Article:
I am posting this on behalf of others who are now aware of this alert. It is for readers, especially in BC, Canada, who may want to take into account what we’ve been presented in their planning for either renunciation or relinquishment — so, especially for British Columbia readers, secondarily for those planning to go to other Consulates in Canada. We may all, worldwide, want to be cognizant, sort of a “Buyer Beware”.
A few of us have now discussed the information and I am presenting the words from our intermediary, Schubert:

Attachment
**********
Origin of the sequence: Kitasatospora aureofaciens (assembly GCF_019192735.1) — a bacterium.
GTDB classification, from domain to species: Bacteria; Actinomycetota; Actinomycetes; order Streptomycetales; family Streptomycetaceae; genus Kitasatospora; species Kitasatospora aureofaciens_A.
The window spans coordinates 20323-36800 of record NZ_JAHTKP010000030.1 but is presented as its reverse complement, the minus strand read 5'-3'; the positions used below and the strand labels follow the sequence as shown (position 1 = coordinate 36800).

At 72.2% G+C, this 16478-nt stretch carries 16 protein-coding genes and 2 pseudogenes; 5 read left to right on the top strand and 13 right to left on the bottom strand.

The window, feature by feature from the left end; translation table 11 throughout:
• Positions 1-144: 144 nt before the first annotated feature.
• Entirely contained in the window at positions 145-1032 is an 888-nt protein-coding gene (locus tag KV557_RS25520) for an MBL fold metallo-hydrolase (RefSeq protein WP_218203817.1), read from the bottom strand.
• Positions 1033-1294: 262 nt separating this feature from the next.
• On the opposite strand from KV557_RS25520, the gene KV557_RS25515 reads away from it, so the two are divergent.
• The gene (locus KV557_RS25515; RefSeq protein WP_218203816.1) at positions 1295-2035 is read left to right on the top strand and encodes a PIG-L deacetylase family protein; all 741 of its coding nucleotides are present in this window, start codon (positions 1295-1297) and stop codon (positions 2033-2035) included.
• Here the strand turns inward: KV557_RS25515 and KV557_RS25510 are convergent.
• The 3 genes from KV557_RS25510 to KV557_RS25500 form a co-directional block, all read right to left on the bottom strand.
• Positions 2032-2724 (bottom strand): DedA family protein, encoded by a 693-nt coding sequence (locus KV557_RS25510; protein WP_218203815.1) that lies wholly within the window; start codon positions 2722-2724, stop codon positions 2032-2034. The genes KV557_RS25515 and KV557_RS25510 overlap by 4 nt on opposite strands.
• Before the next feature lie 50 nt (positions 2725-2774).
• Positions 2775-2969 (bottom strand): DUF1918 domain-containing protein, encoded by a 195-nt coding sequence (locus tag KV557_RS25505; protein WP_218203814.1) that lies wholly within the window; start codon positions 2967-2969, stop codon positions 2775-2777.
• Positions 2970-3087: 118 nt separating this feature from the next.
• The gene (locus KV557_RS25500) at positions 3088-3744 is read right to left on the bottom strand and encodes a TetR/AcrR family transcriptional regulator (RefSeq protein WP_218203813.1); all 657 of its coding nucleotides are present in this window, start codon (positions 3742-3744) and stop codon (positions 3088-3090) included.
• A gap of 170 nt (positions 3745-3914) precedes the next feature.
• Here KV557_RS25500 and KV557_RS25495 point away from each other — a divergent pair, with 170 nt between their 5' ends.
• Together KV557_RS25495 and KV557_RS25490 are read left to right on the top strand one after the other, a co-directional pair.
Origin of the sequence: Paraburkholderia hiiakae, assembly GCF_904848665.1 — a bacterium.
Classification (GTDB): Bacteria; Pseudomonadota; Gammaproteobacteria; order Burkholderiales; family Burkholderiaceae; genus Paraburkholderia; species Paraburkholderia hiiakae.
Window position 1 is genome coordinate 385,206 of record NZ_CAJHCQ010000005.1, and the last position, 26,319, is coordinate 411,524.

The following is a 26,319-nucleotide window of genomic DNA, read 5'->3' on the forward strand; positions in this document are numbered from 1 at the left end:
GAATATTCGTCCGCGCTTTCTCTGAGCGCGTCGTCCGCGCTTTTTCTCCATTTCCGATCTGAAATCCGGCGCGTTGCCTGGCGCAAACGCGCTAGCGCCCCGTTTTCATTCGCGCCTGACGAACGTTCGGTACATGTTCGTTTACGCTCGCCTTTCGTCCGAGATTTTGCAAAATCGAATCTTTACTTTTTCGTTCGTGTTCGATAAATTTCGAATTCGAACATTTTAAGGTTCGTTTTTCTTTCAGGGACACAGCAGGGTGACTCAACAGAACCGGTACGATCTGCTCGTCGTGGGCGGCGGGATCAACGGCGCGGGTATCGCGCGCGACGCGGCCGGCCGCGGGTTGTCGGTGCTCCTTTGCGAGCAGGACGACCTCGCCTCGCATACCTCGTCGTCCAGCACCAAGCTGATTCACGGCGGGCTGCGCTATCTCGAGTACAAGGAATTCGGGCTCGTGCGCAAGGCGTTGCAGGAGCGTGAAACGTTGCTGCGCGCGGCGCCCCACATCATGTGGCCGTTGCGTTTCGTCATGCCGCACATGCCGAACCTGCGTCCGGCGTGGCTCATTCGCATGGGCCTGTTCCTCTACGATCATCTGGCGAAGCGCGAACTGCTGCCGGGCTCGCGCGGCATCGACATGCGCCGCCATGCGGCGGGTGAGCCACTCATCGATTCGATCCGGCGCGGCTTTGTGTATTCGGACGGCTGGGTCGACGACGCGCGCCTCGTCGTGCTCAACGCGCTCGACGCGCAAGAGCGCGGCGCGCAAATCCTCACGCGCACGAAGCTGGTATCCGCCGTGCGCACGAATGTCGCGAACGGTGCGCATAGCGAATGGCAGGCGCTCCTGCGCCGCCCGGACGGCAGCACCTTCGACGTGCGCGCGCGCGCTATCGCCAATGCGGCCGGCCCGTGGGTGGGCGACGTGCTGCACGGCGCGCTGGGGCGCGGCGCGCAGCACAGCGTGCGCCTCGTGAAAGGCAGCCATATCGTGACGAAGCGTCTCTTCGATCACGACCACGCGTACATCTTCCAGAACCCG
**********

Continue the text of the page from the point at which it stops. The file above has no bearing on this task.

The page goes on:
READERS WHO LIVE IN BRITISH COLUMBIA, PLEASE TAKE NOTE OF THIS.This piece of information is contributed through a person wishing to maintain one-remove anonymity (no direct posting to Brock). I have received this information third-hand, but from a source I consider very reliable. (So this is at least two-remove posting. I haven’t personally spoken with the individual reporting this conversation with a Vancouver consulate official or employee.In a telephone conversation with the Vancouver consulate in August 2012, a person at the consulate said that there is deliberate “batching” in the processing of renunciations. When the current batch is completed, priority will be given to other – presumably deferred – tasks for an unspecified period of time. (This perspective may help to explain the recent considerable lengthening of wait for first appointment in Vancouver.)My advice to anyone in BC is, if it’s at all feasible and you want to get a CLN, go to Calgary or maybe Toronto, not Vancouver. They aren’t doing this, as far as we know, and certainly the appointment timings and CLN release information, starkly contrasted with what is going on in Vancouver, supports that assumption.The information isn’t clear on whether this batching occurs with relinquishments as well as renunciations, but as Vancouver (unlike the rest of the planet except the Ottawa embassy) doesn’t seem to make any procedural distinctions in terms of processing the two very different forms of CLN, I suspect they probably also are batching relinquishments.So, I would assume that if you go to Vancouver consulate, your application for either type of CLN could sit in a black hole for a rather long time. Bear that in mind when planning your course of action. I believe if you’ve already made a first appointment or even have had that first meeting, you can still proceed with your process at another consulate, but I don’t know whether that might adversely affect processing in Washington. It shouldn’t, and I do know one person who got the application switched from the embassy to a consulate, but that person hasn’t received the CLN yet so we don’t know for certain that it has no adverse consequences.